With breath retraining, there are two measurements that are used to monitor asthma severity and progress. These are the pulse, which is a measurement of the number of heart beats taken usually over a period of one minute, and the control pause [CP], which is the length of time for which you can comfortably hold your breath.
The peak ﬂow meter will be a familiar piece of equipment to many people with asthma. However it is not used as a measurement in Buteyko breathing. If peak ﬂow measurement is part of your asthma management, continue to use it. However, after taking a reading from your peak ﬂow meter, hold your breath for three to ﬁve seconds and reduce your breathing for a while to replenish any loss of carbon dioxide.
Everyone should be able to measure their pulse but it is especially important that asthmatics are able to do so. The pulse should be taken before and after each half-hour set of breathing exercises. When these exercises are performed correctly, with relaxation and reduce volume of breathing, the pulse at the end of exercise will be lower than at the start. Reducing breathing relaxes the smooth muscle of the arteries which results in less pumping work for the heart. However, if breathing exercises are practised with too much effort or tension, the pulse will actually increase. It is important to spend time practising all breathing exercises with relaxation of muscles, even those involving physical activity. It should also be noted that the pulse rate will vary throughout the day, depending on factors such as diet, eating patterns and activity levels.
As mentioned above, the pulse is measured by counting the number of heartbeats per minute. Another option is to measure the number of beats over thirty seconds and multiply by two. Measuring for ﬁfteen seconds and multiplying by four leaves too much room for error and is not advisable.
When measuring heartbeats, make sure to measure your pulse and not to count the number of seconds on your clock or watch. Locate the pulse about one inch up from the wrist and about one centimetre inwards on the thumb side of the hand. Place two ﬁngers from the free hand onto the groove or channel in this area of the wrist where the slight throb of the pulse can be felt through the ﬁngertips. If you have difﬁculty locating the pulse on the wrist then check for it at the carotid artery in the neck.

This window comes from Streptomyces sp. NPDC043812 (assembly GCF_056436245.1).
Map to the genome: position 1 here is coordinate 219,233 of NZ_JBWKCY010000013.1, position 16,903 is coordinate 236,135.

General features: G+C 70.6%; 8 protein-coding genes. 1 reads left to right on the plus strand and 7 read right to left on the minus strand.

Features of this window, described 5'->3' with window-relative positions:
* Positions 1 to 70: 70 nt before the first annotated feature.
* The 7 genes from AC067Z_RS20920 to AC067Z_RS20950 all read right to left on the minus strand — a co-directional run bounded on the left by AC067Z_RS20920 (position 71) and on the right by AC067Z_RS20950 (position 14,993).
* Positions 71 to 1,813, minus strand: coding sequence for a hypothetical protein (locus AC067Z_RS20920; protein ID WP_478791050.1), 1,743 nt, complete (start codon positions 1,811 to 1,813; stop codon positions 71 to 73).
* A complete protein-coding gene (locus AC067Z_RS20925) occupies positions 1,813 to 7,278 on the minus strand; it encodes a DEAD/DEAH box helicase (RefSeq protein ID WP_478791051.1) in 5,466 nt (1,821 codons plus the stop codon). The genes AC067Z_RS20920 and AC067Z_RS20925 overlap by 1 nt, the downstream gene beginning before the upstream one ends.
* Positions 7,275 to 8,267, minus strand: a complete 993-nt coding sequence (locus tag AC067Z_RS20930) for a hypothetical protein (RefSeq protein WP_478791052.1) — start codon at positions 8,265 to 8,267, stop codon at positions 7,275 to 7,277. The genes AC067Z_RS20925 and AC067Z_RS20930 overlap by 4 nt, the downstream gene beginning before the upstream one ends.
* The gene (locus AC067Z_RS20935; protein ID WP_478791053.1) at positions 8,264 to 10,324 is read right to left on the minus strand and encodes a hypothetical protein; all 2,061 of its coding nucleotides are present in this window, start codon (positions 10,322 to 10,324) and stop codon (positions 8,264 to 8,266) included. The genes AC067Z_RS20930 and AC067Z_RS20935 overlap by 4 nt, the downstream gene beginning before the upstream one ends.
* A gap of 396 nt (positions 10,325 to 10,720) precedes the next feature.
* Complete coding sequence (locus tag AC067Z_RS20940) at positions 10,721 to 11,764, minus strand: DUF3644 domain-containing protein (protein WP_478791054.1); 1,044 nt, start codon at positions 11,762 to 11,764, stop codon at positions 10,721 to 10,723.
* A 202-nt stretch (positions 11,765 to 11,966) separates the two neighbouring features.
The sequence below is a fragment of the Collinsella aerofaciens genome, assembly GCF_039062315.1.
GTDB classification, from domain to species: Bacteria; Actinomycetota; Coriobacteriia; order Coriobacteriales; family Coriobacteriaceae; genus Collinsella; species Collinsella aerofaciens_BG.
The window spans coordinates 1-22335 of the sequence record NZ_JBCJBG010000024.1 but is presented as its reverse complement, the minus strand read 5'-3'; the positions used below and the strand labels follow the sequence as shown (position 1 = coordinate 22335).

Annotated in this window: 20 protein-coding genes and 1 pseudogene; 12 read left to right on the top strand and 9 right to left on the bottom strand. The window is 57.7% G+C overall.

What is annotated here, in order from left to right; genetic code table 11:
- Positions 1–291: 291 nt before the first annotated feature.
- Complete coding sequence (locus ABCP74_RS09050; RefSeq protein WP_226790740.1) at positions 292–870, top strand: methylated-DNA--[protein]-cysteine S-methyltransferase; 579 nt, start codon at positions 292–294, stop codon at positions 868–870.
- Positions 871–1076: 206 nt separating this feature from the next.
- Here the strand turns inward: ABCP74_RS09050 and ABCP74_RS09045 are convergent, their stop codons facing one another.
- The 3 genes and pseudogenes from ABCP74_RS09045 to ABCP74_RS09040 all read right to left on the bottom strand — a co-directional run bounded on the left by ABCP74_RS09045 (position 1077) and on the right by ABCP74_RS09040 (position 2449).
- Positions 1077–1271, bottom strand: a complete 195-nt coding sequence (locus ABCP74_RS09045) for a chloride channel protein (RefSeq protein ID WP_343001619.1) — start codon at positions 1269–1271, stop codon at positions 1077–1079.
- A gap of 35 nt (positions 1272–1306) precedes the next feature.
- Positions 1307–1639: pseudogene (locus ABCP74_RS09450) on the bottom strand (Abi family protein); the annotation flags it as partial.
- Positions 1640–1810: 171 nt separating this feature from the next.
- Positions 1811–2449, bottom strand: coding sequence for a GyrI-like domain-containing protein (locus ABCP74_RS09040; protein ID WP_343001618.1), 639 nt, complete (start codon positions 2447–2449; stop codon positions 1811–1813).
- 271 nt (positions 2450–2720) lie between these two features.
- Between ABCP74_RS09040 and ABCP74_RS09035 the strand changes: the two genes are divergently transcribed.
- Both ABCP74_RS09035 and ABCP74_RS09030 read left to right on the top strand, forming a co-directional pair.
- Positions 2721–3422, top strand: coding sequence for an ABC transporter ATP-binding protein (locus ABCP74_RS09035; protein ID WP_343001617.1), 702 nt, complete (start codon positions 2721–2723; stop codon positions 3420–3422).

In general, the lower the resting heart rate, the healthier the individual is. Normal healthy adults will have a pulse rate of 60 to 80 beats per minute at rest. Physically ﬁt individuals will have a lower pulse rate than this, although some individuals have a naturally low pulse rate.
If the pulse rate is greater than 90 and less than 110 beats per minute at rest, the asthma is uncontrolled and a visit to a doctor is necessary. If the pulse rate is greater than 110 beats per minute at rest, asthma is acute/severe and medical attention is necessary.
The normal pulse range for a child is higher than that of an adult. A child’s pulse can vary from 60 to 100 beats per minute which decreases as the child gets older.
With both children and adults, an upward trend in the pulse or an increase of twenty per cent over 24 hours while taken at rest, are signs that asthma is deteriorating. Practising breathing exercises intensively will bring down the pulse and if necessary a doctor should be consulted to increase the dose of preventative medication.
It is advisable to note that the aforementioned pulse rate measurements must be only taken after resting for half-an- hour as the pulse rate increases considerably with physical activity.
The maximum recommended pulse rate for any individual while participating in physical activity is 220 minus their age. For example, the maximum recommended pulse rate for a twenty-ﬁve-year-old is 195 beats (220 minus 25) per minute.
The pulse will vary depending on a variety of factors. It may be adversely affected by, for example, food consumption levels, food allergies, stimulants such as coffee or chocolate, and factors such as excitement, anxiety, excessive talking and, of course, big breathing.